Riot pulls the plug on Wild Rift Esports in the West, community reacts
League of Legends: Wild Rift was touted as the next big mobile esport title. However, a quick look at its past year has shown that this is certainly not the case.
The first global tournament for the game was the Horizon Cup which happened in Singapore and had a peak viewership of 62,885. While that is a good number, it’s pretty far off from the 1 million plus peak viewership other MOBAs like Mobile Legends: Bang Bang achieve.
In 2022, Riot launched the first official esports season for Wild Rift with Global Championship Icons happening during summer to crown the first World Champion. Several regional leagues fed into the competition which again took place in Singapore. The viewership, however, fell to 54,261 – lesser than the inaugural Wild Rift Horizon Cup.
It was clear that there is something wrong with Wild Rift esports but the community and organization were hoping that a seasoned developer like Riot might be able to turn things around. It seems now that that might not be the case.
Riot pulls the plug on Wild Rift esports in the west – will only be focusing on Asia
Rumors were floating around for a few days that Riot might be shutting down Wild Rift esports in the West. In response, the comparatively small but passionate community in the region launched a hashtag #EUNABRLATWR in a last-minute attempt to convince Riot otherwise.
Unfortunately, that wasn’t the case as the developer just announced that it will be pulling the plug on Wild Rift esports everywhere but in Asia.
Riot said that it will be launching a new Wild Rift League in Asia with 12 teams from China’s WRL and eight teams from other 2022 Asian regions. This league will be the pinnacle of Wild Rift esports in 2023 and perhaps even further. It will happen across two splits each year. Riot didn’t reveal any more details about its format.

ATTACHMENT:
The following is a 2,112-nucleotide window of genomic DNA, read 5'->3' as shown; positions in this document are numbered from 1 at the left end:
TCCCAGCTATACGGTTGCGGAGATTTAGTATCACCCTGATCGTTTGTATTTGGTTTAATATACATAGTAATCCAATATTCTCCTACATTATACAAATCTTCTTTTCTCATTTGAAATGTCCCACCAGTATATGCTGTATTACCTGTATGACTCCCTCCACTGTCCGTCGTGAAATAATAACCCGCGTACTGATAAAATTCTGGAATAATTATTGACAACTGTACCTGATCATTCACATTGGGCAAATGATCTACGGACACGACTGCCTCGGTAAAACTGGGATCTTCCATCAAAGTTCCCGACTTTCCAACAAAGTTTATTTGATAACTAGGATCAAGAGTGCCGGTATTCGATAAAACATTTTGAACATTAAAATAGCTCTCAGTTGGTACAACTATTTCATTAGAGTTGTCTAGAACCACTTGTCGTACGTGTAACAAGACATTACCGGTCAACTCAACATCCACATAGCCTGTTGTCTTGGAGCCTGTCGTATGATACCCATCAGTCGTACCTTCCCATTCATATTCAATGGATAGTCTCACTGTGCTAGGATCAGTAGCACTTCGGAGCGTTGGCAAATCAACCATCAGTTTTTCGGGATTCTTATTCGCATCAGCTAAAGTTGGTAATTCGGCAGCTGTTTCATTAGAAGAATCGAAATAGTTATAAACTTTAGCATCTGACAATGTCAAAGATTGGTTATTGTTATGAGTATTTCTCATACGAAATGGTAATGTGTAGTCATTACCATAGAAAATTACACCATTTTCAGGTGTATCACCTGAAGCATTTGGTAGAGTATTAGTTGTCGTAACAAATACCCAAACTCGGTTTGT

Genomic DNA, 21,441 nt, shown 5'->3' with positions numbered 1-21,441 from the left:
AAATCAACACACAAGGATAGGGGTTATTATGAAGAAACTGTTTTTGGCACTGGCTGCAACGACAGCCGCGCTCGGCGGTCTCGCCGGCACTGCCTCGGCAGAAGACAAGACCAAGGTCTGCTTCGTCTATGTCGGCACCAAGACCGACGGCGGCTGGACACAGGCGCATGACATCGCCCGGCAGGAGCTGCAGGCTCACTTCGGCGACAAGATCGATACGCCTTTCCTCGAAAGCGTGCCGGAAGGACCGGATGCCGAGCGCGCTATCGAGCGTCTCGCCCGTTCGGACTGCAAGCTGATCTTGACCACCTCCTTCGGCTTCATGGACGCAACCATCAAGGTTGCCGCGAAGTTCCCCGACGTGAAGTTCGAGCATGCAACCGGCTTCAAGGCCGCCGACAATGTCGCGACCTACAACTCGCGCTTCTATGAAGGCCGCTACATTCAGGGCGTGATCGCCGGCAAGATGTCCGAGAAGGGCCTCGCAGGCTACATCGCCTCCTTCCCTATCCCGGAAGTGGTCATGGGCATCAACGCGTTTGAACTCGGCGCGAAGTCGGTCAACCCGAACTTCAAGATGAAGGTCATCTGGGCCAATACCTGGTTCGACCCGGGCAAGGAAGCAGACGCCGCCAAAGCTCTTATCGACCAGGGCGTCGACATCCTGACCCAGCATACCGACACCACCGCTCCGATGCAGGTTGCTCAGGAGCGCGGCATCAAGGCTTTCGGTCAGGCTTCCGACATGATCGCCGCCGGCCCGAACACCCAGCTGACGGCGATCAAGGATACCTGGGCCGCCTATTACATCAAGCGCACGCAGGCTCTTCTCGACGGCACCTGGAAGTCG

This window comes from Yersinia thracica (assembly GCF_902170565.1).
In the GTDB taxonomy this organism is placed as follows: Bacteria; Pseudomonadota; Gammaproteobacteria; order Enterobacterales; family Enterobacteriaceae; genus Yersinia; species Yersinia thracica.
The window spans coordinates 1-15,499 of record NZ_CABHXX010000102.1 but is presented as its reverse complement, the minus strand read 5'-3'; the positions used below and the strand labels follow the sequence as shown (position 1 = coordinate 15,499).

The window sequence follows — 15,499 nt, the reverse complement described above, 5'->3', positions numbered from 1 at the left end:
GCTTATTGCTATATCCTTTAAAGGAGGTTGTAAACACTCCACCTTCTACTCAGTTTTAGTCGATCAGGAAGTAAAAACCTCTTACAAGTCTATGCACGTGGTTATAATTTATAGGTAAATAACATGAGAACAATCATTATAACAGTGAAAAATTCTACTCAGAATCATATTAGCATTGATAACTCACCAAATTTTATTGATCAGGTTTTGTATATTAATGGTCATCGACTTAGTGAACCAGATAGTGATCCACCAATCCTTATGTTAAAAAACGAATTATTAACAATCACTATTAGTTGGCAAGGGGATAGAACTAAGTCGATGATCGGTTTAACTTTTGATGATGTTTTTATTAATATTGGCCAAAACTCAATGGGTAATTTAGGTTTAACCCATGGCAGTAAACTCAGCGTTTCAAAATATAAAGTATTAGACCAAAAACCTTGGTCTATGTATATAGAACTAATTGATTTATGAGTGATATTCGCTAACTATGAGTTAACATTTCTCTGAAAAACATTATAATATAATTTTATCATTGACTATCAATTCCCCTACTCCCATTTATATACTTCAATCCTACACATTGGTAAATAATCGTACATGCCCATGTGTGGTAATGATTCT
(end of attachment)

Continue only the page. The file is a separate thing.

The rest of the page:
For the rest of the world, Riot won’t directly be involved in any esports tournaments. Instead, it will be “unlocking the opportunity” for third-party tournaments. Interestingly enough, the developer didn’t directly state that it will be supporting these third-party tournaments in other regions.
Angry community reacts to Riot’s announcement
There were a lot of reactions to Riot’s announcement. The first came from the orgs themselves. Esports organizations like Unicorns of Love and TSM who had invested early into the Wild Rift ecosystem announced their departure.
Caster Imperium, who also was on the air during the Wild Rift Global Championship Icons, had a more wordy reaction calling the announcement a “joke” and made with “messed up logic.”
The community itself made a lot of memes on the announcement. One of them was of Leo Faria, the former global head of Wild Rift esports, saying that they will be investing in the ecosystem for “many years to come.” Twitter user _NerfMyDoritos felt that Riot was killing any chance it had of growing in the West. The user may have a point. With no direct support from Riot, there is a lesser motive to play the game.
Lastly, there were many memes made on the issue, here’s our top pick.
Riot doesn’t rule out a return for Wild Rift Esports in other regions
In its announcement, Riot didn’t rule out a potential return for Wild Rift esports in regions outside Asia, though.
The developer said that they will be opening the doors for third-party tournaments and that this new format will give the community “time and runway to grow organically.” According to Riot, this will enable the community itself to establish what role high-level competition plays in the ecosystem.
“As the Wild Rift esports landscape evolves, we’ll be ready to move in lockstep,” Riot said on coming back.